With so much gangsta rap out there, what's a young rapper gotta do to get noticed?
For 18-year-old Ray Ray, he jerks.
When looking for inspiration, the young newcomer turns back the clock to the late '80s-early '90s. With a high-top fade and jerkin style, Laray "Ray Ray" Thomas is tired of hearing raps about gangstas and money. He wants something different -- a little more upbeat.
"I feel like back in the early 90s, everything was getting fresh and dope, bright colors, standing out," he told The Skanner News. "I don't want to be another rapper you here talking about the same old thing, I want to do my own thing, venture out and do something else with it."
Ray Ray is a recent graduate of Multnomah ESD's Helensview School, the home of Phoenix Studio, which allows students to integrate their studies with a musical curriculum similar to what the new charter High School of Recording Arts Portland, will be doing in the fall.
With a new EP "Tha Funkshun" that just dropped (http://www.cdbaby.com/cd/RayRay3) and a new video "High Top Fade" online, he says he says his music is more than just a retro throwback. He says he likes to venture into new territory and is one of the Northwest's "Sappers" – a rapper who can just as easily sing as they can throw down rhyme.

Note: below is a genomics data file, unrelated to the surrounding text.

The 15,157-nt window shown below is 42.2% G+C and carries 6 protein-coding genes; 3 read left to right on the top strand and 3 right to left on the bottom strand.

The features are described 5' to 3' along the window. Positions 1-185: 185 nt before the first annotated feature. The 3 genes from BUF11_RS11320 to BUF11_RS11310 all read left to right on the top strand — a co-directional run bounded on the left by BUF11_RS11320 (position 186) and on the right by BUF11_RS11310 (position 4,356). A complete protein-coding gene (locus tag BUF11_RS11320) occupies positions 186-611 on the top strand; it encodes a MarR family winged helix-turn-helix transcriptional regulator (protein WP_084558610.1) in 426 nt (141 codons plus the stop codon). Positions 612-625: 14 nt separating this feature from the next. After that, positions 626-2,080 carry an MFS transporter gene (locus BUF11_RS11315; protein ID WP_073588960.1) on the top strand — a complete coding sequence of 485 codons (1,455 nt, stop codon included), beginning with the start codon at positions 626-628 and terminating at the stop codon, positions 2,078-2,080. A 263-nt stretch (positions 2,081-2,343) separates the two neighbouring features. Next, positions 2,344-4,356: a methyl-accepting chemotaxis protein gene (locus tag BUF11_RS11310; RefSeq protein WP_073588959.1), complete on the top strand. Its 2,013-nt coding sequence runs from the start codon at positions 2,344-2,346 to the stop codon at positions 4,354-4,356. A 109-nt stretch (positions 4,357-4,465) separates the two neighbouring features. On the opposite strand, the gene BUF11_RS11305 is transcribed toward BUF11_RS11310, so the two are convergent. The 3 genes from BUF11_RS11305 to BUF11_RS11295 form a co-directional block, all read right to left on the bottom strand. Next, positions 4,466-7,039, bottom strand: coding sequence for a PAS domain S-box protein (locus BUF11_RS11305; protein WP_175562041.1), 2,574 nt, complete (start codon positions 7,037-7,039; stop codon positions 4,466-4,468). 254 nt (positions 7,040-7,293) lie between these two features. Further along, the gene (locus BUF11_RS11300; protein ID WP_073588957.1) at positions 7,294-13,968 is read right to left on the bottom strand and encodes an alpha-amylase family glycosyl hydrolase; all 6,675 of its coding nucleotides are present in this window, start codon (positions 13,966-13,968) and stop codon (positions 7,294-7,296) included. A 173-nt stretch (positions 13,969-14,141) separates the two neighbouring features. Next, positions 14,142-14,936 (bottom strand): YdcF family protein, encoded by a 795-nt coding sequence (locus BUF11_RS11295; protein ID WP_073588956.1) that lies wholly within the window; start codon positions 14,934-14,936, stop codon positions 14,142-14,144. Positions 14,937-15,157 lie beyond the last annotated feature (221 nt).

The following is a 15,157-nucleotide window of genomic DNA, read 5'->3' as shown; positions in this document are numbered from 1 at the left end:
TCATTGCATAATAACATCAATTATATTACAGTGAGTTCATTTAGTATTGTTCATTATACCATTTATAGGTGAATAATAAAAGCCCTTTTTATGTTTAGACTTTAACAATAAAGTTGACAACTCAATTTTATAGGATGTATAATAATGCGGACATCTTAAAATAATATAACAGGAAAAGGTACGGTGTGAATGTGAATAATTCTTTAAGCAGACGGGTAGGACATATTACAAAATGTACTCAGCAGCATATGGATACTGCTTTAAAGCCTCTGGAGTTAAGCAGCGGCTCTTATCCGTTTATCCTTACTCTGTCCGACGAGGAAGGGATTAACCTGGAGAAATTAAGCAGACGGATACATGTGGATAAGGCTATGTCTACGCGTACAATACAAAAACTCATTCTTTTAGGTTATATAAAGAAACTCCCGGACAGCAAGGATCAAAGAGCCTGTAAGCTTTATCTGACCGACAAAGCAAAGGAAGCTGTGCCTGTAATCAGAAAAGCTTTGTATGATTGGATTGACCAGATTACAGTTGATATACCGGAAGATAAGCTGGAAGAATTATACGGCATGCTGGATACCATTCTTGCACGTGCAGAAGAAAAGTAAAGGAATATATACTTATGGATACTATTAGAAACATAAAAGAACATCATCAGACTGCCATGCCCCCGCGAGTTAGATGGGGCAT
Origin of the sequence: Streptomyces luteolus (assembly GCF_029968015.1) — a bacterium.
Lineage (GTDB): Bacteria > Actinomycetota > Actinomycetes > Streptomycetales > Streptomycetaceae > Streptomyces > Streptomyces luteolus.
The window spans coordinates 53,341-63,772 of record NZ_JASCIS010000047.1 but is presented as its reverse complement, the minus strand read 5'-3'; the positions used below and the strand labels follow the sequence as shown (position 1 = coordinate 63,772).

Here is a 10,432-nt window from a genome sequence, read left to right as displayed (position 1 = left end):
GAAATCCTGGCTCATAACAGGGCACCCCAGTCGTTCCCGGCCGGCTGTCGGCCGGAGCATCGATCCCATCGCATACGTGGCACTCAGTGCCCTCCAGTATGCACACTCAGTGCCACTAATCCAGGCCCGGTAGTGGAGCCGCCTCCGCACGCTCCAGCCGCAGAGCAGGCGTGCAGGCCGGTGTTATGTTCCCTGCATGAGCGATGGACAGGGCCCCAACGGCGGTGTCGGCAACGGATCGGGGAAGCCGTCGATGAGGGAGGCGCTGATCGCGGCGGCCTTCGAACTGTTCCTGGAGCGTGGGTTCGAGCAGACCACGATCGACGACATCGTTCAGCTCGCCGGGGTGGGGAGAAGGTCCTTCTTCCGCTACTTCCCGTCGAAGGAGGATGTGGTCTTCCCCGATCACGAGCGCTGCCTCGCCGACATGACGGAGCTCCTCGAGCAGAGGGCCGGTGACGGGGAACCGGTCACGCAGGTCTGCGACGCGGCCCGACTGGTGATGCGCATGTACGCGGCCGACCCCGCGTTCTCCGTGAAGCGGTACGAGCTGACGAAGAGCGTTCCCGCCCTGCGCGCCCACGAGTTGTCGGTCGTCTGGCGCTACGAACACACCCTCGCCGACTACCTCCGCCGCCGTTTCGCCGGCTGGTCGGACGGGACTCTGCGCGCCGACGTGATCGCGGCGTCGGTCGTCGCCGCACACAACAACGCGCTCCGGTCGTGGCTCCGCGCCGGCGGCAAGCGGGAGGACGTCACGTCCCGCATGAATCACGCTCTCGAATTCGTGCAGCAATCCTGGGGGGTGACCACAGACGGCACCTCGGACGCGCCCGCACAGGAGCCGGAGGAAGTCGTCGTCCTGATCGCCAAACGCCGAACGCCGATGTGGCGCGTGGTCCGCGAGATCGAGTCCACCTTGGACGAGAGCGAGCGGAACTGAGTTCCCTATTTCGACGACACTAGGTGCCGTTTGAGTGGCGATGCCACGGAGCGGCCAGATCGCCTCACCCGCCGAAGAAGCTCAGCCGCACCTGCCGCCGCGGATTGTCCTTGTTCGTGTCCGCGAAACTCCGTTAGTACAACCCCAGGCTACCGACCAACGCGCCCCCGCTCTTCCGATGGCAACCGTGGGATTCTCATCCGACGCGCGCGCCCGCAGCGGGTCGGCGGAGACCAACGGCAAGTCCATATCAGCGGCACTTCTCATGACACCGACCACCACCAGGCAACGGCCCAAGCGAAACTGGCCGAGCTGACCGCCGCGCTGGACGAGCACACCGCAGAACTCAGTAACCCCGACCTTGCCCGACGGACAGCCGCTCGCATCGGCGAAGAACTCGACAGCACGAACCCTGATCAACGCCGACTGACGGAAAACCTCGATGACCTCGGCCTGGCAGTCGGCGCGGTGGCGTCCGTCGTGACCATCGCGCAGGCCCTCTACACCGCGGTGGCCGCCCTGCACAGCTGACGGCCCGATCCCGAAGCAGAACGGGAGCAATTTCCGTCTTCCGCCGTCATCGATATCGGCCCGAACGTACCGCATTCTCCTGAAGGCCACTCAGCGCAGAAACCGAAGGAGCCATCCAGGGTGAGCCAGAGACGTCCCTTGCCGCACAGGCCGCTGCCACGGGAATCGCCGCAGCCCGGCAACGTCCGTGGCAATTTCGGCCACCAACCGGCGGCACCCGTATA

View Ray Ray's "High-Top Fade" video here
"I switch it up like Dennis Rodman's dome," he jokes.
With his beginnings singing in the church, Ray Ray formed his first rap group "Dynasty" at the age of 15. After transferring to Helensview, Ray Ray easily expanded what he was previously producing.
His instructor at Helensview, Chaz Mortimer, says Ray Ray was capable of a wide range of musical stylings while attending the school. He was quick to collaborate with any student, says Mortimer, even if the student's musical interest differed greatly from his own.
"He'd been recording stuff before I got there … doing really cool stuff," says Mortimer, who has taught at the school for the last two years, and says Ray Ray has a natural talent for producing and memorizing lyrics. "The turning point was when we brought in Tre Hardson, one of the MCs from the Pharcyde … something lit a spark underneath him."
Ray Ray says Hardson – also known as SlimKid3 -- encouraged him to take his music to the next level, to promote it and treat it like a professional piece of work. He says without help from Hardson and Mortimer, there would be no "High Top Fade" – let alone an album to back it.
"In the studio I stood out," Ray Ray says. "SlimKid3 from Pharcyde came in and started working with our school album and one day he started talking with me and was like, you know what, you can do so much stuff with this, just don't baby it, make sure you expand it, don't keep it under locks."
Ray Ray says he's already getting recognized by strangers on the street – even during the filming of his video on location in Seattle.
"People notice me all the time," he says.
Always humble, Ray Ray says he plans to pursue a music degree in college to improve his craft.
View Ray Ray's "High-Top Fade" video here http://www.youtube.com/watch?v=onsp0IIyH5s and preview/buy his new EP "Tha Funkshun" at http://www.cdbaby.com/cd/RayRay3 for $5.